Meet The Whores: We talk to one of the performers behind Poetry Brothel London
July 22, 2016
Having recently caught the scent of a fresh ‘immersive poetry’ affair around town, I sat down with Annie Hannan-Smith (AKA ‘Le Chausseur’) to find out more about the Poetry Brothel.
Firstly, tell us a bit about poetry brothel. How long has it been going? How long have you been under their banner? What does it mean to you?
The Poetry Brothel hosts immersive poetry nights with a rotating cast of poets operating as ‘whores’, available for sequestered readings at any time, for a small fee. I joined the team just after its launch night in London this year.
My identity when performing there is a character that I have christened ‘Le Chasseur’. I’m a woman operating behind a masculine title. It’s partly a heavenward nod to the countless female writers forced to do that in the past. And a reminder that we aren’t necessarily defined by anything, especially names, that we are often paradoxical creatures.
The events have got so much spirit. It’s sexy. It’s got grit. I’ve seen a lot of frustratingly lukewarm performances on my nights out around this city, and seen too many people bawling desperate but artistically lacklustre rhymes off a stage. That takes guts, I’m not denying, but the Poetry Brothel has guts in a unique way. It’s a literary and sensual ecotone where the worlds of artistic expression and sexual liberation rub shoulders. It’s a beautiful world to me.
Creating ‘Le Chasseur’, I was heavily inspired by a book by Matthew Beaumont, Nightwalking: A Nocturnal History of London, which documents the lost, the vagrant and the noctambulant people who lived under the light of the moon as much as (or more than) they did the sun. With a particular focus upon the throngs of writers and poets amidst it all. I relate with that deeply.
It’s interesting what you say about this kind of well thought out, immersive experience perhaps acting as a remedy of sorts to the lacklustre performances you witness out and about. Do you think that immersive poetry is a logical next step for the performance of poetry? Do you see this as a natural point in poetry’s evolution?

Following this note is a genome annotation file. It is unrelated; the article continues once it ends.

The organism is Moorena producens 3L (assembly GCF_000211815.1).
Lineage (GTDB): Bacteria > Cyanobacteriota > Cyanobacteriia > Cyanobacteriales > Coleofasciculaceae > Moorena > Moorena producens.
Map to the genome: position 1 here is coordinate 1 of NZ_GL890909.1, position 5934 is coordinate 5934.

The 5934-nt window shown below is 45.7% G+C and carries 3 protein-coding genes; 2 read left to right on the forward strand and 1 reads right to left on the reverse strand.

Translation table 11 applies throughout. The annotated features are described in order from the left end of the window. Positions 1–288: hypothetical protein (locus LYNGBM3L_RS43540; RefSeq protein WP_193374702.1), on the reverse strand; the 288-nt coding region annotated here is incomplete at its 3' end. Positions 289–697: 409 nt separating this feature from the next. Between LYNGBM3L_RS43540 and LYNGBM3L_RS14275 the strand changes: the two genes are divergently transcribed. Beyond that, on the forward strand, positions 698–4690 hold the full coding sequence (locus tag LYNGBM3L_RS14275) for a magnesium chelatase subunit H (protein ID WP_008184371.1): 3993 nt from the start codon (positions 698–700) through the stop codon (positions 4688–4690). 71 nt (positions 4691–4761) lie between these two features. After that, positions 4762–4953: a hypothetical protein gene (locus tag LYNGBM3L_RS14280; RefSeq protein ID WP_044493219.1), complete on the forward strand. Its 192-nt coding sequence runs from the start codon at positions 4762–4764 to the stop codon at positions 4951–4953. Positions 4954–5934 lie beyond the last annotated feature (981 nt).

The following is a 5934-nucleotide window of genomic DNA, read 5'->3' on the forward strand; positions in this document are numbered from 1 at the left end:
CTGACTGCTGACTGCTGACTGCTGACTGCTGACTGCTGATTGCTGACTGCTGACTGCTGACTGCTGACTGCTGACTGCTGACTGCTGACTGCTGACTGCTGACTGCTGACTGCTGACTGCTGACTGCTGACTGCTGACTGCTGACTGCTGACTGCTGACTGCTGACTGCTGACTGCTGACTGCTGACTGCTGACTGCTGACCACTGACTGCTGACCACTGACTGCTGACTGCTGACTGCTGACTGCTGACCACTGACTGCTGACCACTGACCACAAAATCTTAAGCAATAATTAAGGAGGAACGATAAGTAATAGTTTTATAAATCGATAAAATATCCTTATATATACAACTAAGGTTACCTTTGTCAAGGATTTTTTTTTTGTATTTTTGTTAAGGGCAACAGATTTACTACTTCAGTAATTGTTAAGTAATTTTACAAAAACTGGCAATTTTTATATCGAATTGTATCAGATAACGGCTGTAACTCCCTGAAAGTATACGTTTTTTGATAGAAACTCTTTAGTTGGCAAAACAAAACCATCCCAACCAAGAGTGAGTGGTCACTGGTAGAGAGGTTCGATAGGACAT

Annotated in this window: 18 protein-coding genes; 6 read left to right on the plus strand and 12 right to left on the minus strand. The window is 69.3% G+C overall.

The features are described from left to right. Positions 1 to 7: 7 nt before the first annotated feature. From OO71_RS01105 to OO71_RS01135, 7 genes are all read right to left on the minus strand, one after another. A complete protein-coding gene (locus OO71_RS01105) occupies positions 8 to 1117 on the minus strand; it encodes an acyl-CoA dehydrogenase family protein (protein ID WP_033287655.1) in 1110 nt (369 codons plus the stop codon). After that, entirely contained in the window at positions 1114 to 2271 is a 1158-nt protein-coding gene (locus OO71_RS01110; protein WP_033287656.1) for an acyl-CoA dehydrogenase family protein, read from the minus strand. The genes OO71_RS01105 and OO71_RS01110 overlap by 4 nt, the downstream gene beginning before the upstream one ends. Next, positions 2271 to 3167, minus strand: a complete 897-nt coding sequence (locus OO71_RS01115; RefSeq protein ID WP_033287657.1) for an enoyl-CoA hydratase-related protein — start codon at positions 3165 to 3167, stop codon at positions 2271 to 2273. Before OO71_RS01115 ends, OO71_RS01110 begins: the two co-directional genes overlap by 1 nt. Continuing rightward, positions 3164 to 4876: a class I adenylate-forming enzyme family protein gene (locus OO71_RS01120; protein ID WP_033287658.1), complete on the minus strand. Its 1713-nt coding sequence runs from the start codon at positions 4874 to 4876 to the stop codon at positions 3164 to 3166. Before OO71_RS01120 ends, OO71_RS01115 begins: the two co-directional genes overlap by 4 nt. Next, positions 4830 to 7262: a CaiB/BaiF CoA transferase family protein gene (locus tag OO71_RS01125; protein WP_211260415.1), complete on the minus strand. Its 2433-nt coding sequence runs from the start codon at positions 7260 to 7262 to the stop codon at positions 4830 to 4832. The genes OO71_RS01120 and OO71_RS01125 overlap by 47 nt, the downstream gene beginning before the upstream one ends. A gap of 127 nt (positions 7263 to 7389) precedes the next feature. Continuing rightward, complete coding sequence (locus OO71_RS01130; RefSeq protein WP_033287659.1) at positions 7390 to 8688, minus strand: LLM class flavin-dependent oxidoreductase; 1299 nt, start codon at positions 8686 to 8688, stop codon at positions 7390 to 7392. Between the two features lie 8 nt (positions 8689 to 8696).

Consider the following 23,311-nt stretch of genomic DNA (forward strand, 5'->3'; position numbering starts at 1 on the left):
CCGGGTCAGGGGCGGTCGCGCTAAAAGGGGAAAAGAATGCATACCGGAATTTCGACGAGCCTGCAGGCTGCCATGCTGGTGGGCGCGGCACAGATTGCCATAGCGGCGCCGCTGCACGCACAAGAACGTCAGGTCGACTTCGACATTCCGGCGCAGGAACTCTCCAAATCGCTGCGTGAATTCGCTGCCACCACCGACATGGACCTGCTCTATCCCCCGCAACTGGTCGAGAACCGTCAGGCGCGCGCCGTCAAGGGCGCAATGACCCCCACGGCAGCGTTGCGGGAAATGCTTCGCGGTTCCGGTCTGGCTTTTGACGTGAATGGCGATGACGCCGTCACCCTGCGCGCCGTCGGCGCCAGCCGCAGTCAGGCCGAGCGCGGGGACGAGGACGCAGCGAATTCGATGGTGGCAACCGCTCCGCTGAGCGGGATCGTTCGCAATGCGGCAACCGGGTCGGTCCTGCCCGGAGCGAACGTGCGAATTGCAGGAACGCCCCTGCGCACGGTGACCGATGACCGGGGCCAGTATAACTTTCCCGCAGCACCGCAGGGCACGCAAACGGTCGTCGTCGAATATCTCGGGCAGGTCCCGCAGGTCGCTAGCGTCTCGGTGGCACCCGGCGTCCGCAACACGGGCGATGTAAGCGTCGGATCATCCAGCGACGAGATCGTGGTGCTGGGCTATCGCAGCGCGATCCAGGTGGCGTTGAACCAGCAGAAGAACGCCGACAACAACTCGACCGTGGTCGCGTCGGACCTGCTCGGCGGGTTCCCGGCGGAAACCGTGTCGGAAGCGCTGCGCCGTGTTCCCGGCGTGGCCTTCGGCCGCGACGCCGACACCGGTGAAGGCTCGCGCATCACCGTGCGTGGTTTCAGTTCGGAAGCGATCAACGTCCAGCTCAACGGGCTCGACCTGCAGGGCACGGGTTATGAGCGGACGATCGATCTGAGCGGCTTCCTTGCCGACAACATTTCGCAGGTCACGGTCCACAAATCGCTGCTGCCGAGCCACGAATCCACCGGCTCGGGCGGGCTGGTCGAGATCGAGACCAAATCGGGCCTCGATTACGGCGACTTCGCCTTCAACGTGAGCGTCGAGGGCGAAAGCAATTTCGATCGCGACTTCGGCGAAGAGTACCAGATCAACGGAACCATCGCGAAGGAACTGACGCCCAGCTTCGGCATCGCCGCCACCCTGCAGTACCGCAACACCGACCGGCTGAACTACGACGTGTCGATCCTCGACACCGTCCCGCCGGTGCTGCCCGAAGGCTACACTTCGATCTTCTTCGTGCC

There are a few thoughts that I’ve kept close to my heart, as an artist, throughout my life. When I think about performances, I like to think of the finished product as ‘devised madness’. Good art comes from hard work, and often the most penetrating art is hard work that’s masquerading as an effortless thing. My definition of ‘madness’ in a creative context is simply extremely passionate feeling. I believe in genius – or, I have my own interpretation of genius, that I believe in – but it’s shallow and colourless without sweat or blood.
I’m like a slightly morbid child when I’m creating. My process tends to involve either enduring some madness-inducing incident personally, or picking up and playing with whatever form of madness is within reach of my twitchy little fingers. In this era, most things are. We’re very ‘connected’. On a superficial, technological level. I stand by poetry being a lifestyle. True poetry. And immersive experiences like the Poetry Brothel are giving that some recognition. While madness pervades our lives, our job is to twist it into a structure of our own, to reproduce it with fresh bones wrought from words – and spaces, or silence, in the right places.
‘Immersive poetry’ is not a recent idea but it’s got reason to start blossoming now more than ever. I’m determined to be a part of that task. But it’s difficult, I find, to get a grasp of what my brand of audience is – my personal demographic – and what demographic has the power or volume to define the course that performance poetry takes. This is where the way its future is shaped differs from that of poetry written for the page. One rather tragic tradition, in literature and especially poetry, is authors producing incredible work that gets ignored or shunned for fifty years or more. Which then explodes in popularity once they’re dying in a gutter, or already in their grave.